All that said , check your passive and active ventilation system carefully at least once a year. I suspect ~~30-75% of powerboats much over 5 yrs old & requiring ventilation systems have a leaky duct with rot-holes or full breaks, and/or ducts fallen off the hard to inspect inside connection of hull vent boxes, and /or an inoperative blower.
These ventilation systems can only help prtect you if they are inspected and maintained.


Here are the ABYC rules :
https://law.resource.org/pub/us/cfr/....H-02.1989.pdf

They state ventilation blowers are to be used as EXHAUST blowers and must have their intake at the lower 1/3 of any compartment where fumes may collect. And any passive ventilation exhaust-outlet vent also have their inlets in the lower 1/3 of such compartments or bilge areas.
Old 09-04-2020, 04:04 PM
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Care must be taken that the outside air intake is free of CO and other fumes when using two
Old 09-04-2020, 04:07 PM
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Originally Posted by phillyg View Post
My dual engine cruiser had one in and one out, and the ABCY rules seem to require that.

Did it have a genny?
Old 09-06-2020, 07:48 AM
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Originally Posted by Thalasso View Post
Care must be taken that the outside air intake is free of CO and other fumes when using two
Don’t care about CO (in the context of venting the bilge)The whole concern when it comes to this topic is gasoline fumes.

or, I should say, the primary concern and purpose is clearing the bilge of gasoline vapors.

Last edited by NedLloyd; 09-06-2020 at 07:54 AM.
Old 09-06-2020, 07:51 AM
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Originally Posted by From the Helm View Post
Both of my i/o boats were rigged with a blower pushing air into the lowest part of the bilge and another blowing out of the bilge. Both connected to deck vents on opposite sides of the boat. If you set up two blowers pulling air out you are more likely to leave a dead space as the air exchanges now count on the blowers overcoming the resistance of flow from the vents and not the positive pressure applied by the blower that is pushing into the engine room.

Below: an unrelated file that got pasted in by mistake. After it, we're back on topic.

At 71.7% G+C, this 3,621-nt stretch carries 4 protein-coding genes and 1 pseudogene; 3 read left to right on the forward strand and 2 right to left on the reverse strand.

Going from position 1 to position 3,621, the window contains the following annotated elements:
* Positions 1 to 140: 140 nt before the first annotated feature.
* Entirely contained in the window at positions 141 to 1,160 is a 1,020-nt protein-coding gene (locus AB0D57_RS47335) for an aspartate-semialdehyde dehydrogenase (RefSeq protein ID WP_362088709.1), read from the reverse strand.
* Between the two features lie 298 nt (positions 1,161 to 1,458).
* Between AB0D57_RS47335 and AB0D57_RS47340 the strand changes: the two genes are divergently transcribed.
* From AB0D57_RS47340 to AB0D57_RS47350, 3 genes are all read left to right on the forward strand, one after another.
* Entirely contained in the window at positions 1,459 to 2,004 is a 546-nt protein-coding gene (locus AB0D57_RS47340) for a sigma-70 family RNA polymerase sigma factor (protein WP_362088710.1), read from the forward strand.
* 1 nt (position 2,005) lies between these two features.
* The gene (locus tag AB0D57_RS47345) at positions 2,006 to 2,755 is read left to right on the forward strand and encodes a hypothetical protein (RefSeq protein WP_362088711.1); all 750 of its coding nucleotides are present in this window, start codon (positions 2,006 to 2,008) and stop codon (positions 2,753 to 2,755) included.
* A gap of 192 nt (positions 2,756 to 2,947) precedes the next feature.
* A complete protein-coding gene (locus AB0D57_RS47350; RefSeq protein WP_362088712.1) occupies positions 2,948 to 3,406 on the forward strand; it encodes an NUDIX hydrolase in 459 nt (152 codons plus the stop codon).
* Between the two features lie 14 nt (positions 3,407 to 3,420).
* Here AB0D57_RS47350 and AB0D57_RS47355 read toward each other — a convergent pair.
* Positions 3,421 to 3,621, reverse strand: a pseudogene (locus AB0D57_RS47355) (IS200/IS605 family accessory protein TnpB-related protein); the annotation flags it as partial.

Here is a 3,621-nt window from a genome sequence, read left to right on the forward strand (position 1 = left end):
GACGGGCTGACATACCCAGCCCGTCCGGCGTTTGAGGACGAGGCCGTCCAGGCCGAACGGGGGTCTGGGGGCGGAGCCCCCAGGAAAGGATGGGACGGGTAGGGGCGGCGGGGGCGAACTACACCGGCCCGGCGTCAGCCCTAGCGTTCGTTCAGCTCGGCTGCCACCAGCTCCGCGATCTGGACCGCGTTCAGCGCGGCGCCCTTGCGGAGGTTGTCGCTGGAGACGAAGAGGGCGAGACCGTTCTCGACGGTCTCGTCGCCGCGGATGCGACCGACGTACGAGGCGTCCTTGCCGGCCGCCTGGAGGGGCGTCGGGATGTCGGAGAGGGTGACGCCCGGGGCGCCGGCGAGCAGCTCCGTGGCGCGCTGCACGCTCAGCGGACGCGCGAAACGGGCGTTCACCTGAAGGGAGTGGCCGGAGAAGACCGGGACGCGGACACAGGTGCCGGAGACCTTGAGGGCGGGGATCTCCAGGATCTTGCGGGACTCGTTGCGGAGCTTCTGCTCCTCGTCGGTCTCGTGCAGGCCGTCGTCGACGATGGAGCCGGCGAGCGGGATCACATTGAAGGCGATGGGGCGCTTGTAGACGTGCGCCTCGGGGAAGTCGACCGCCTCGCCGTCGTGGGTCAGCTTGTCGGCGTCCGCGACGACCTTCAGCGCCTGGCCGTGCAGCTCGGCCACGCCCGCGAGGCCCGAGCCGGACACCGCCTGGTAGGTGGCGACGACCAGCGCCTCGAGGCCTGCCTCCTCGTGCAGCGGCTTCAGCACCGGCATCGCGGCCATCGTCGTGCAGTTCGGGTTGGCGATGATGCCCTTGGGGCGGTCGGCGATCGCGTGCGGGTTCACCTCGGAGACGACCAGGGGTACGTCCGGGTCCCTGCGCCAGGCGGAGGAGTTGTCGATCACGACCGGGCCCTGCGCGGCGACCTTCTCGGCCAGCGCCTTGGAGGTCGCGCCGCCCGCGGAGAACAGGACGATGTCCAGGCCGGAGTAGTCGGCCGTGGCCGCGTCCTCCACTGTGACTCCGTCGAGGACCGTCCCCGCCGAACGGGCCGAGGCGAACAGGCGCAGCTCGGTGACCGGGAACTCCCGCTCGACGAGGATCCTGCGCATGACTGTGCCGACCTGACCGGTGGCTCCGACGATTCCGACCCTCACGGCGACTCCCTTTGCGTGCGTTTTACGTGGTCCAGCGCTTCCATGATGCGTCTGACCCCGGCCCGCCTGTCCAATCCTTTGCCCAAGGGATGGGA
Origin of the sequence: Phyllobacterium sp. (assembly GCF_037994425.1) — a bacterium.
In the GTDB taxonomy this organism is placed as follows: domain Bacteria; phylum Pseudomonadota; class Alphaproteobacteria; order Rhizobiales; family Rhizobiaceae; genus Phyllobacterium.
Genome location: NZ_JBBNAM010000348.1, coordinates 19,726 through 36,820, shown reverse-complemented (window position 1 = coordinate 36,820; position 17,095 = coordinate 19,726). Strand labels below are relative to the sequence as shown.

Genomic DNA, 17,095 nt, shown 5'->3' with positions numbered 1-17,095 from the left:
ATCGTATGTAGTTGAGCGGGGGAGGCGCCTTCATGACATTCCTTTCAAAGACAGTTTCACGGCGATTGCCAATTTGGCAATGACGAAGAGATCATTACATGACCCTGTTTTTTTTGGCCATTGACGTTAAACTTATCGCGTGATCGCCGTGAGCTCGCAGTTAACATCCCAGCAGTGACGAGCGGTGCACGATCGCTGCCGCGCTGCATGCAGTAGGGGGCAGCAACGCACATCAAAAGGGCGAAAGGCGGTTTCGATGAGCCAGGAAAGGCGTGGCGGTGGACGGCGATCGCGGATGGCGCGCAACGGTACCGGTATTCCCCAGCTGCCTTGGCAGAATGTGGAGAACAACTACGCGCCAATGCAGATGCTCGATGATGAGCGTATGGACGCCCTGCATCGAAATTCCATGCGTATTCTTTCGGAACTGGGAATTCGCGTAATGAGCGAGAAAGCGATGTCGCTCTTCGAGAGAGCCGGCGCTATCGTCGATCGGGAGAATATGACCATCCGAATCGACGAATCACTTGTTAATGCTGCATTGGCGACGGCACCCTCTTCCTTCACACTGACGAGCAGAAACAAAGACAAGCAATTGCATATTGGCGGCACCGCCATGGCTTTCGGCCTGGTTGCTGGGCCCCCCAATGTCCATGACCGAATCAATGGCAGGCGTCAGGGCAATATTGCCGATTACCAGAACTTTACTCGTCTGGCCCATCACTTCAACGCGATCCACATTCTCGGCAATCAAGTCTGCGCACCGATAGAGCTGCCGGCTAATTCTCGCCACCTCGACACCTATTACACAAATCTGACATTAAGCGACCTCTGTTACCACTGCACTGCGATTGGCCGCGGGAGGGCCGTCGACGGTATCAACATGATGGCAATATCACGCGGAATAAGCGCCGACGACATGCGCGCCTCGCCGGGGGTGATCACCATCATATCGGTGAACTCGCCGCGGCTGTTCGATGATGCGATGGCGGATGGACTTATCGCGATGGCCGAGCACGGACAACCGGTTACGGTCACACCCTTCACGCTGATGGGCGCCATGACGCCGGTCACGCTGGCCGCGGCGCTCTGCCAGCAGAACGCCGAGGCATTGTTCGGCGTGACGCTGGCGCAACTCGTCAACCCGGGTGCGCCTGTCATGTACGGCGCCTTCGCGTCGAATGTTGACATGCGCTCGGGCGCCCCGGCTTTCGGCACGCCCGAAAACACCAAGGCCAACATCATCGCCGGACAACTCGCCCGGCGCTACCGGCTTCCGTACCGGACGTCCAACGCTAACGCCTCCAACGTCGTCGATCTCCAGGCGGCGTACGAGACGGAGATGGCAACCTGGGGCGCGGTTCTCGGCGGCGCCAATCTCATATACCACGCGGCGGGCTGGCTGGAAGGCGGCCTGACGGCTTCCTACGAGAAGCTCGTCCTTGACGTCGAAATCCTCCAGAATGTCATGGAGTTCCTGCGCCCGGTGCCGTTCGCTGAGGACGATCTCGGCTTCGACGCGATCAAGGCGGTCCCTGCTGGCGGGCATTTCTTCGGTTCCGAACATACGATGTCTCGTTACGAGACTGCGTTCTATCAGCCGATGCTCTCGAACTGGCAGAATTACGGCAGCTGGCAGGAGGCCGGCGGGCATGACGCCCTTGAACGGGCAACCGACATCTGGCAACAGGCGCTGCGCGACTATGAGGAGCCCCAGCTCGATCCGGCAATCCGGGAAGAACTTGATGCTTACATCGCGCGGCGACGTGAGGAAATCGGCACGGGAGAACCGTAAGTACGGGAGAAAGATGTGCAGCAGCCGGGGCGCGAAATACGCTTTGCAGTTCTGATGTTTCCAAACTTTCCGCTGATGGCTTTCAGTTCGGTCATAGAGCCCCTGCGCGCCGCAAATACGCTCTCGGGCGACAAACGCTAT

Another reason to set up for air exchange is that you won't be pulling air out and creating negative pressure when the engines are running. Most boats recommend having the blowers running at no-wake speeds, it keeps engine intake temps and engine room temps down.
I hope that was not the case. Gasoline vapors are heavier than air. The blowers need to draw in (suck) air (and vapors if they exist) from the lowest part of the bilge and dump them over the side of the boat.
What you described will only blow the vapors and spread them all over the bilge.
Old 09-06-2020, 05:06 PM
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Originally Posted by wingless View Post
The blowers should both suck air out of the engine compartment, drawing from the lowest point in the engine compartment, because gasoline fumes (if they exist) are heavier than air.
My boat now has five of the 220 cfm Shurflo blowers.

Two were installed by the factory, sucking low, below each engine, wired to the dash blower switch, to exhaust the fuel fumes, if they ever exist. The factory wired these using a module to provide the low current circuit protection and to blink the rocker switch if one should ever fail.

Two were installed by me, sucking from directly above each engine. These are connected to an automatic temperature controller, sensing the engine compartment temperature using a 10K Ohm NTC thermistor. Each is protected by the correct rating fuse. This custom system has been 100% effective at eliminating heat soak vapor lock, after stopping the boat for an hour.

The last one dumps fresh exterior air onto my custom high volume high pressure air compressor. This is wired to operate whenever the compressor motor is running. It is protected by a correct rating fuse. This is so effective that I can continuously hand hold the compressor cylinder during operation.
Old 09-06-2020, 05:53 PM
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Originally Posted by Thalasso View Post
Did it have a genny?
No.